console.log = function(){};

What it basically does is creates a dummy console.log function placeholder so that the code can run in IE but it will work only as long as console.log is the only console function that you are making use of in your code or in your plugins.

Just my 2 cents. Been pulling my hair over this issue for longer than I care to admit. I hope this is useful to at least someone.

share|improve this answer
brilliant, saved my day! –  c_kick Dec 20 '12 at 14:54
thanks for that, console.log was breaking my code in IE, commenting it out fixed it –  railsy Nov 4 '13 at 16:11
Thanks a lot for clear description. Very helpful. –  Mota Chuha Dec 22 '14 at 6:00

Just a small note; When you use any debugging keywords (like console.log) or anything related, IE9 will escape this JS function if and only if the debugger is not on (with F12)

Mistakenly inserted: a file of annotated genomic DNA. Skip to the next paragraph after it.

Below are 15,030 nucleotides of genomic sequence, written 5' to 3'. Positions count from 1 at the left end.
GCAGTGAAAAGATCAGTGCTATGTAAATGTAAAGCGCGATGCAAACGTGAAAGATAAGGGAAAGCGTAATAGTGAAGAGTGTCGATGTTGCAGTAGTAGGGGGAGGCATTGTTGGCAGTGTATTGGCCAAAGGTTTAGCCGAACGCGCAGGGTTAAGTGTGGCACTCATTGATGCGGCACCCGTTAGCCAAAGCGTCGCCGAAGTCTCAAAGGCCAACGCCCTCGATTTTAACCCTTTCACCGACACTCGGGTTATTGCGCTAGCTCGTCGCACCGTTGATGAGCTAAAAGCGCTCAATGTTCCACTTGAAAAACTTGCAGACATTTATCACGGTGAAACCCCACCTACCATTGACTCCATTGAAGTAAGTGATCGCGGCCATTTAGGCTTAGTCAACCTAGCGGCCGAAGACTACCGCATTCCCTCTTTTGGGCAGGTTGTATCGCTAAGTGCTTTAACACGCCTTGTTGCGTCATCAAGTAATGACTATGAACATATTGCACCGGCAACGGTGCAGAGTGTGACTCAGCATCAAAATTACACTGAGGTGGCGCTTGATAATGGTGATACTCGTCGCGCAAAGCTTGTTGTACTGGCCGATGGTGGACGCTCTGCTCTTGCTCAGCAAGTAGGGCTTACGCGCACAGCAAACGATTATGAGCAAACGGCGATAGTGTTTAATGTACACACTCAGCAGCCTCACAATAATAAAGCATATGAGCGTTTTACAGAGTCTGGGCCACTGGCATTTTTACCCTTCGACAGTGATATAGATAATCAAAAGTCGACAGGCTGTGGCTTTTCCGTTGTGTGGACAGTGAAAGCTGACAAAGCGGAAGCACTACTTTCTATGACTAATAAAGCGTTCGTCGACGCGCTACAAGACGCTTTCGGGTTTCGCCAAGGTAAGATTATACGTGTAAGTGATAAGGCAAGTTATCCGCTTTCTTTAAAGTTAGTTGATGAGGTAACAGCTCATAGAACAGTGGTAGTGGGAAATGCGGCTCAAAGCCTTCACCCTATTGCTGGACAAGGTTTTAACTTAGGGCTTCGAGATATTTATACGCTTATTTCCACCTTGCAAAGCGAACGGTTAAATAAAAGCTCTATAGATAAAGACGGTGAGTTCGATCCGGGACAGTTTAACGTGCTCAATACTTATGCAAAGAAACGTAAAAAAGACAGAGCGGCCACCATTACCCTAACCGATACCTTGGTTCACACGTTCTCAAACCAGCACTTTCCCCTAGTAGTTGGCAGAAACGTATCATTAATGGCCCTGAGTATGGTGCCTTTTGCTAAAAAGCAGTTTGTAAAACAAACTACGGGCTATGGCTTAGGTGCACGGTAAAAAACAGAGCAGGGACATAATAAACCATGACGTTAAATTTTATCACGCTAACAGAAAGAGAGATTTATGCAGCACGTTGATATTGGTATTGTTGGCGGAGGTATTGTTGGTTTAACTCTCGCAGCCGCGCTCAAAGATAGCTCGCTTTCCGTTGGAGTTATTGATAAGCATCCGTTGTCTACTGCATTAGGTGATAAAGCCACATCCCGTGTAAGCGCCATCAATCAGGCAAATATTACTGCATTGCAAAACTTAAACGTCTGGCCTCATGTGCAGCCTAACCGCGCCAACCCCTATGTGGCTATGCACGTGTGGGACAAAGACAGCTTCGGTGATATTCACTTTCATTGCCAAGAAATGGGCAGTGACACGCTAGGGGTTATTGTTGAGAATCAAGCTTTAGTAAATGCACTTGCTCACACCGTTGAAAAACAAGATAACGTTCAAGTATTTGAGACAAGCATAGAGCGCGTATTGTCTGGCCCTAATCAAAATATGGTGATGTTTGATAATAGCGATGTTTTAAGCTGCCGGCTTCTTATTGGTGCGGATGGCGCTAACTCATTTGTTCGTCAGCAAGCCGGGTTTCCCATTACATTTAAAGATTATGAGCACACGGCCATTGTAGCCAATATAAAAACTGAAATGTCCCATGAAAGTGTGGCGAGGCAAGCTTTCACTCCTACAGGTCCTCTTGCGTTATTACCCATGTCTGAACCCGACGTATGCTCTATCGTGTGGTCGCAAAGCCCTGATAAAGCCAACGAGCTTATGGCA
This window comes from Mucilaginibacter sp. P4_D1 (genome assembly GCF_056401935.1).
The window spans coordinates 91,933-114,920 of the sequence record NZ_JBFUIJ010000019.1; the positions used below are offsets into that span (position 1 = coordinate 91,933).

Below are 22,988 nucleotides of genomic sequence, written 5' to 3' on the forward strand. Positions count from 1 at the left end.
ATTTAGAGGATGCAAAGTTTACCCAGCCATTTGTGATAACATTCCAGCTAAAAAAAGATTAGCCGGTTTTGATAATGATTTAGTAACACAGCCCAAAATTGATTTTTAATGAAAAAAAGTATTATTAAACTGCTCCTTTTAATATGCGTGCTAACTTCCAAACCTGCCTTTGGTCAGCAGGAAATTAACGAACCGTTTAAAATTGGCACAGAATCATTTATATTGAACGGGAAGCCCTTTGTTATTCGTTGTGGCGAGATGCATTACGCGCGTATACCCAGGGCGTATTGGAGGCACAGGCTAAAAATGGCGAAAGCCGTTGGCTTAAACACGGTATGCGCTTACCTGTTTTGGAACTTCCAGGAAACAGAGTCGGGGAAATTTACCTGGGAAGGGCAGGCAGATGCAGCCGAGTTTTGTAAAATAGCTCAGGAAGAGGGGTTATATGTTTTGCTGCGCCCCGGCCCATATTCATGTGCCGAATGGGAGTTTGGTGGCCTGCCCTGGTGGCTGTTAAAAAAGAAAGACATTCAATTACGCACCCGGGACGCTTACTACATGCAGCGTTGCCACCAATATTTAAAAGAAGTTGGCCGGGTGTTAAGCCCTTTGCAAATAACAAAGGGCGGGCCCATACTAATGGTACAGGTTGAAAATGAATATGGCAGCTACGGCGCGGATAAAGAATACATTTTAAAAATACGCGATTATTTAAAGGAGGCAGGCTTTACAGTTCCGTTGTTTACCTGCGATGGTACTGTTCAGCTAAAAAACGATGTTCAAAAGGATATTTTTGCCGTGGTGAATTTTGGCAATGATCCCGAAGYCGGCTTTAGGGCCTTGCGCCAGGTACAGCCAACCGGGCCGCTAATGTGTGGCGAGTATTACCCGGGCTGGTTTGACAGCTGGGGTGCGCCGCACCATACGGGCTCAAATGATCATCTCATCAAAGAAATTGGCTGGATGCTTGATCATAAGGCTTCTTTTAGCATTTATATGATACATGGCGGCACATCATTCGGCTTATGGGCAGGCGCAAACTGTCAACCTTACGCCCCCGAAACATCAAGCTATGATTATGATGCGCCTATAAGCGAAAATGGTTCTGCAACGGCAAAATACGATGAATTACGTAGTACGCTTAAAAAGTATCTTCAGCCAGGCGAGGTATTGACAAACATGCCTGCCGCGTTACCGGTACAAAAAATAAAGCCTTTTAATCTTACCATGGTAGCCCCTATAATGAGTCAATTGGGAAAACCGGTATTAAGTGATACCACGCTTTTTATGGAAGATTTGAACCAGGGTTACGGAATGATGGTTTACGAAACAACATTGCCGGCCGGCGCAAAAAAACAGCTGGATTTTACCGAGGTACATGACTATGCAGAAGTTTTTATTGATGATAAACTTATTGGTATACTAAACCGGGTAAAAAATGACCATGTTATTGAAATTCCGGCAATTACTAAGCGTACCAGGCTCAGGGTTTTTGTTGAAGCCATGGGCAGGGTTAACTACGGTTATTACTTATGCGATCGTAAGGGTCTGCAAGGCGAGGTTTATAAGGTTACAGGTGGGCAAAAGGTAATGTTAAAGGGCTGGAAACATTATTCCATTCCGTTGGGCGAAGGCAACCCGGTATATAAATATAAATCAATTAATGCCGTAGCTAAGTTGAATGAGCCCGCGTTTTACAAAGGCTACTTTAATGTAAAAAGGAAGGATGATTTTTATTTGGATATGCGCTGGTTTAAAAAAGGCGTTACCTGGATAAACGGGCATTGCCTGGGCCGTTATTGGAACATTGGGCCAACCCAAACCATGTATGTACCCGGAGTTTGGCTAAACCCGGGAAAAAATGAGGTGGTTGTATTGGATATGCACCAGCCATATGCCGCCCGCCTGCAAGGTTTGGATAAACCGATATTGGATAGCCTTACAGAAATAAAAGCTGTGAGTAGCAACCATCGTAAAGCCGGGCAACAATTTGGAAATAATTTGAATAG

Actually I don't know what else cause a problem, but for me, my problem was the word "console.log" while debugger not on in IE9 ... I know this is already an answered question, but I felt it needs to be be known.

share|improve this answer

You need to figure out if the code doesn't run at all, I.e. never enters your function, or if it fails on some specific line inside your function. Does IE9 show any warnings or js errors?

The easiest thing to do is stick a bunch of alert() statements in the code to see where it stops and narrow down to that line.

If it never enters your function then you need to look higher, where the call is being made.

share|improve this answer
Apparently nobody is listening to me. The code DOESN'T run if you go to the site after launching a new browser session. The code DOES run if you open the site in a new tab, or reload the page, or open the debug console. –  Charles John Thompson III Jun 9 '12 at 13:55
If the code doesn't run, then it's the way you call it that must be the culprit, not the snippet that you've pasted. Can you show the code that calls this function? –  Nickoli Roussakov Jun 9 '12 at 13:58